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Given a really oversimplified example:

Class A {
    B b = new B();
}

Class B {
    //unicorns and what-not
    //Something happens and I want to let A know
    //Yet I don't want to return and exit
}   

Is there any way that B can communicate with A without Sockets? By communicate, I mean B sending values to A without A invoking a method on B.

EDIT: Thank you for your responses. This following is my follow up question:

If I had the following, and method signal() is called simultaneously by 2 instances of B, this will cause a conflict of every B calling action twice. What can I do to solve it?

//Modified from Jon Skeet
public class A {
    private B b[];

    public A() {
        //for loop
        b[i] = new B(this);
    }

    public void signal() {
        //for loop
        b[i].action();
    }
}

public class B {
    A creator;

    public B(A creator) {
        this.creator = creator;
    }

    public void action() {
        //stuff
    }

    public void main(String[] args) {

        while(true)
            if(something==true) {
                creator.signal();
            }

   }
}
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Why don't you pass a reference of A to the constructor of B and operate on this reference? –  Nico Schertler Jun 26 '12 at 18:58
2  
What you are asking for is a straightforward example of the Observer pattern. Even though people have already given good answers, there may be educational value in knowing that. –  Marko Topolnik Jun 26 '12 at 19:25

4 Answers 4

up vote 3 down vote accepted

Give them both access to the same Queue. One puts elements onto it, the other pulls elements from it. If they're in separate threads, one of the BlockingQueue implementations should do the trick.

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+1. Message passing is the cleanest way to do this and it also generalizes into other solutions (multiple producers or consumers, etc.) –  Platinum Azure Jun 26 '12 at 19:00

You'd have to pass this into the constructor for B:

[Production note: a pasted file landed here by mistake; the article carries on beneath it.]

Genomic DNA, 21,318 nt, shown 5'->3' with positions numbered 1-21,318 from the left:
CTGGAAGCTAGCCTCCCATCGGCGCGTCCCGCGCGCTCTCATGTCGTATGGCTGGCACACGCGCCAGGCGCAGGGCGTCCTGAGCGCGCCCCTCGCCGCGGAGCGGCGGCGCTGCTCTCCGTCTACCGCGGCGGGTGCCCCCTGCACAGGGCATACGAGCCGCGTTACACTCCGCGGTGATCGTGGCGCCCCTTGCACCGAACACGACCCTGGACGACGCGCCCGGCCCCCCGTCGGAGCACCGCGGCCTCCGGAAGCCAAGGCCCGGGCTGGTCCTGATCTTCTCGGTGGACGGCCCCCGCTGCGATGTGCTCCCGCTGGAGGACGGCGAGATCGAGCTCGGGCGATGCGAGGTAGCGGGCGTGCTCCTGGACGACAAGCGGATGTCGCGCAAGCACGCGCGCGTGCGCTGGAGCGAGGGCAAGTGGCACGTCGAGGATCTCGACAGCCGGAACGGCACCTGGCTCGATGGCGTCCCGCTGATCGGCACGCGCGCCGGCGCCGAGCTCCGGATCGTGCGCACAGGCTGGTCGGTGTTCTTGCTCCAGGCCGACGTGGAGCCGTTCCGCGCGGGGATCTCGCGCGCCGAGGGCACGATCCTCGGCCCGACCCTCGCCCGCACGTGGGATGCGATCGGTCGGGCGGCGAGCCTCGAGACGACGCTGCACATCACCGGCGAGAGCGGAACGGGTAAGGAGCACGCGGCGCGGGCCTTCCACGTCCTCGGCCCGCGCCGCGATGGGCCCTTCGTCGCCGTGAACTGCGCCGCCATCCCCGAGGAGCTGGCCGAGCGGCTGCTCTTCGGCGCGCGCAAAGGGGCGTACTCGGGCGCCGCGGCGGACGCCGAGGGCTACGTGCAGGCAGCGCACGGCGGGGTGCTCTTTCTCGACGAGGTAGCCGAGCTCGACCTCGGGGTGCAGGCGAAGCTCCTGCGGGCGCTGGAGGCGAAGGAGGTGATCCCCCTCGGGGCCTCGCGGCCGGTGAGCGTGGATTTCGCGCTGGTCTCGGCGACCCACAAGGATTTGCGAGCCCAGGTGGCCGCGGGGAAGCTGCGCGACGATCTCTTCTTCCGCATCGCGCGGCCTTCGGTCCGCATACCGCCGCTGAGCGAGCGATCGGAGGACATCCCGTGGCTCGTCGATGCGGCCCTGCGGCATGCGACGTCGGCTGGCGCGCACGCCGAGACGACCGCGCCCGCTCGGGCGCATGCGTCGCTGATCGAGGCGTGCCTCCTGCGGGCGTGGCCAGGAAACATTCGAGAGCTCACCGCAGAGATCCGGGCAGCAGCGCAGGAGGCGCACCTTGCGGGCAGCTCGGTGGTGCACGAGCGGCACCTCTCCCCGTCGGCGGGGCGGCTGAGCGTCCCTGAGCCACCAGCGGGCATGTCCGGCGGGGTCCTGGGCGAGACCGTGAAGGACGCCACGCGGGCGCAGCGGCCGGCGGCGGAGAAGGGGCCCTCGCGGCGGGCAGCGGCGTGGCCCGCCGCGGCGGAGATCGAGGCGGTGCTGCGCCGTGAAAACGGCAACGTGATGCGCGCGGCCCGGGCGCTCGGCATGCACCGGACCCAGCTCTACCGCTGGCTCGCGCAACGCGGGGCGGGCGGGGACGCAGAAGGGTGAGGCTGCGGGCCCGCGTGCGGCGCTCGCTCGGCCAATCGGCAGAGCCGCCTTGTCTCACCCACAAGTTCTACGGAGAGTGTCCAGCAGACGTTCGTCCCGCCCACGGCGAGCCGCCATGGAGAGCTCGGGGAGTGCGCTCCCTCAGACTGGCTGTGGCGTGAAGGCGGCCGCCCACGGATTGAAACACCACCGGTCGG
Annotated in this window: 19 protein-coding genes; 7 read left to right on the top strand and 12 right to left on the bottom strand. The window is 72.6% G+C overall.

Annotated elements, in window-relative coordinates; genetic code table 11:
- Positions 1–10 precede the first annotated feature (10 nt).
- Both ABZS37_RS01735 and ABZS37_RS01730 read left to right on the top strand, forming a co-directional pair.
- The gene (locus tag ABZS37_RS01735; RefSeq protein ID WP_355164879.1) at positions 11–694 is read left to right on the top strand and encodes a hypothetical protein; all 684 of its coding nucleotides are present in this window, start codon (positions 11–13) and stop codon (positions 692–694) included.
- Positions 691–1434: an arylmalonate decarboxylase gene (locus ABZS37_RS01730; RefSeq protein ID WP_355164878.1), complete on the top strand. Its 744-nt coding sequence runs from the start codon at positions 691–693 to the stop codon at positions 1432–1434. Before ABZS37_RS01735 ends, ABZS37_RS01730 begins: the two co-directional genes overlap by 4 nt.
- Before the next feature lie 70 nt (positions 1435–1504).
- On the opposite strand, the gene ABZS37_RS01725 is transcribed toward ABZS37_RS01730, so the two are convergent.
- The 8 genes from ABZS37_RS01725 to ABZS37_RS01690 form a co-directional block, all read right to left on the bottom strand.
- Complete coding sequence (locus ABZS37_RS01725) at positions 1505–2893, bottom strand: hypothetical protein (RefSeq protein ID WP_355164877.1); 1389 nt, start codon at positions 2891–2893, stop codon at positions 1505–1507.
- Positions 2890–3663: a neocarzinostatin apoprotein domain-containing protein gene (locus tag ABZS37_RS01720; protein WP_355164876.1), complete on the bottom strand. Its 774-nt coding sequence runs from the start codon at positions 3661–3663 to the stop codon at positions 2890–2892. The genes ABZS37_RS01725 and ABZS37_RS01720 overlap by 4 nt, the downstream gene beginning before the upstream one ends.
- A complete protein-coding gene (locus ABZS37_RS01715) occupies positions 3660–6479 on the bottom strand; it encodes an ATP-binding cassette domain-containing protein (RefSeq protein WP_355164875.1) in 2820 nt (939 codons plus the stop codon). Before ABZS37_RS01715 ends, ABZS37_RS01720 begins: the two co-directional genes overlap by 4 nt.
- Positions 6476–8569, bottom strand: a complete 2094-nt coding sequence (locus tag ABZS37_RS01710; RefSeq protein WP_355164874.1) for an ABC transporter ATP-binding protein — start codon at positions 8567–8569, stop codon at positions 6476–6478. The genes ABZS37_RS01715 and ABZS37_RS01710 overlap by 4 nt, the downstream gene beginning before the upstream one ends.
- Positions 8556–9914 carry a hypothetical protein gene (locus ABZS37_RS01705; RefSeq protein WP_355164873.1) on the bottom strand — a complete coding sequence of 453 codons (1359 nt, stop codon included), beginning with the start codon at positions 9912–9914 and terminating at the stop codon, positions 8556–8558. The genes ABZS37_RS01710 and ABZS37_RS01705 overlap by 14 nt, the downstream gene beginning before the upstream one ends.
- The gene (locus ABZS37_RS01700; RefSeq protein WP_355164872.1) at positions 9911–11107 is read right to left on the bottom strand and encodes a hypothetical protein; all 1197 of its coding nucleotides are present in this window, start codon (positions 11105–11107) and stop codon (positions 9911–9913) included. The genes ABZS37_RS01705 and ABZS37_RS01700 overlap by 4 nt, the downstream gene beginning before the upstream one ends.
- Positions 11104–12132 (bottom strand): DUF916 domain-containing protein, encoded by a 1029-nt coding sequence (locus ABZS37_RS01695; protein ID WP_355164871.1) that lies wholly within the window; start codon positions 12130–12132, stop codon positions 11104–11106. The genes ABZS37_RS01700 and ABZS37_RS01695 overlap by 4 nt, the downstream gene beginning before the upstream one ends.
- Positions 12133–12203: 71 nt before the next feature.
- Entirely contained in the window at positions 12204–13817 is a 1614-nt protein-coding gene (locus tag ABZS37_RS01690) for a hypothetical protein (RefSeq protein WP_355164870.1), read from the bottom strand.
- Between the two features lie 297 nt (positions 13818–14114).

public class A {
    private B b;

    public A() {
        b = new B(this);
    }
}

public class B {
    A creator;

    public B(A creator) {
        this.creator = creator;
    }
}

Admittedly it's generally not a great idea to let this "escape` in the constructor, but every so often it's cleaner than the alternatives.

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4  
If you do this, just make sure you understand the concurrency implications. For instance, B.creator is not guaranteed to see any of A's fields that were assigned in the constructor -- not even the final ones. You could have a field in A, private final String name = "Foo";, and if one of B's methods ever calls creator.getName(), it might see null. It probably won't, but the JVM would be within its right, according to the JLS. –  yshavit Jun 26 '12 at 19:05
    
@yshavit: Good point - although it is guaranteed to see the new fields within the same thread, of course. Sanity still remains in the single thread case, fortunately. –  Jon Skeet Jun 26 '12 at 19:07
    
the day Java introduces within-thread race conditions, I'll move to Scala on account of it being the simpler language. ;-) –  yshavit Jun 26 '12 at 19:14
    
@JonSkeet I posted a follow up question. Would you please help me again? –  drum Jun 26 '12 at 19:39
    
@drum: It would help if you'd post valid code. Currently you've got an if statement in the middle of a class (not in a method) for example. A short but complete program demonstrating the problem would help - and it would probably be better off in a separate question. –  Jon Skeet Jun 26 '12 at 19:43

// unicorns and what-not

If A passes B an instance of itself in the constructor, you ain't need no stinkin unicorns:

class B {
    A instantiator;
    public B(A inst) { instantiator = inst; }
}


class A {
    B b = new B(this);
}

EDIT (to answer the follow-up question)

If you would like to make sure that multiple invocations of signal do not modify the the state of A concurrently, you should protect its critical sections by using synchronized keyword. If the entire method represents a single critical section, you can add synchronized to method's declaration, like this:

public synchronized void signal() {
    //for loop
    b[i].action();
}
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Class A {
    B b = new B(this);

    public void MyCallback(Object o) {

        //Whatever
    }
}

Class B {
    //unicorns and what-not

    private A a;

    // .... assign a in constructor ...

    // wherever 
    a.MyCallback(MyUnicorn);
}
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